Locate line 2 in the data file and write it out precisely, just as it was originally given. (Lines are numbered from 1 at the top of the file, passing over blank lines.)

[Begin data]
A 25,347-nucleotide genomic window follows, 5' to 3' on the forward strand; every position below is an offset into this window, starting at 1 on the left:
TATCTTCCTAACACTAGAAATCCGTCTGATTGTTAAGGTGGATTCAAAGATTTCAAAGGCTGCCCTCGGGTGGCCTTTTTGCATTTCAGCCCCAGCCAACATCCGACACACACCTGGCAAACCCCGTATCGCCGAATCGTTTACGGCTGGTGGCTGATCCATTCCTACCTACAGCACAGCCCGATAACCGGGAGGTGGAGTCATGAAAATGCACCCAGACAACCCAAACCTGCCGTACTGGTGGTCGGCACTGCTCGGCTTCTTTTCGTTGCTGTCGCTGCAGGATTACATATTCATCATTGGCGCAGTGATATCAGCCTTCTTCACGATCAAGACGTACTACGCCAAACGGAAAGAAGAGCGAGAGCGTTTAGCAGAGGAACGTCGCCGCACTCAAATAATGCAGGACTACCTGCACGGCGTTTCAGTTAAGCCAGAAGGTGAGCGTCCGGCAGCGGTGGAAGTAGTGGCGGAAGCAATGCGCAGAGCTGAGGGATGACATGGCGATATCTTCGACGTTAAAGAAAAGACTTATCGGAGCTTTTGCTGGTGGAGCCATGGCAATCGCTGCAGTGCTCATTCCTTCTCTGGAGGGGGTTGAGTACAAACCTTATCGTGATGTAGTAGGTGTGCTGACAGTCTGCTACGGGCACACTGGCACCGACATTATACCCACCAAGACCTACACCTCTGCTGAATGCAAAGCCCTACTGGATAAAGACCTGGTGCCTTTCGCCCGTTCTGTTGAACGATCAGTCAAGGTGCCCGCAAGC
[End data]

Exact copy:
TATCTTCCTAACACTAGAAATCCGTCTGATTGTTAAGGTGGATTCAAAGATTTCAAAGGCTGCCCTCGGGTGGCCTTTTTGCATTTCAGCCCCAGCCAACATCCGACACACACCTGGCAAACCCCGTATCGCCGAATCGTTTACGGCTGGTGGCTGATCCATTCCTACCTACAGCACAGCCCGATAACCGGGAGGTGGAGTCATGAAAATGCACCCAGACAACCCAAACCTGCCGTACTGGTGGTCGGCACTGCTCGGCTTCTTTTCGTTGCTGTCGCTGCAGGATTACATATTCATCATTGGCGCAGTGATATCAGCCTTCTTCACGATCAAGACGTACTACGCCAAACGGAAAGAAGAGCGAGAGCGTTTAGCAGAGGAACGTCGCCGCACTCAAATAATGCAGGACTACCTGCACGGCGTTTCAGTTAAGCCAGAAGGTGAGCGTCCGGCAGCGGTGGAAGTAGTGGCGGAAGCAATGCGCAGAGCTGAGGGATGACATGGCGATATCTTCGACGTTAAAGAAAAGACTTATCGGAGCTTTTGCTGGTGGAGCCATGGCAATCGCTGCAGTGCTCATTCCTTCTCTGGAGGGGGTTGAGTACAAACCTTATCGTGATGTAGTAGGTGTGCTGACAGTCTGCTACGGGCACACTGGCACCGACATTATACCCACCAAGACCTACACCTCTGCTGAATGCAAAGCCCTACTGGATAAAGACCTGGTGCCTTTCGCCCGTTCTGTTGAACGATCAGTCAAGGTGCCCGCAAGC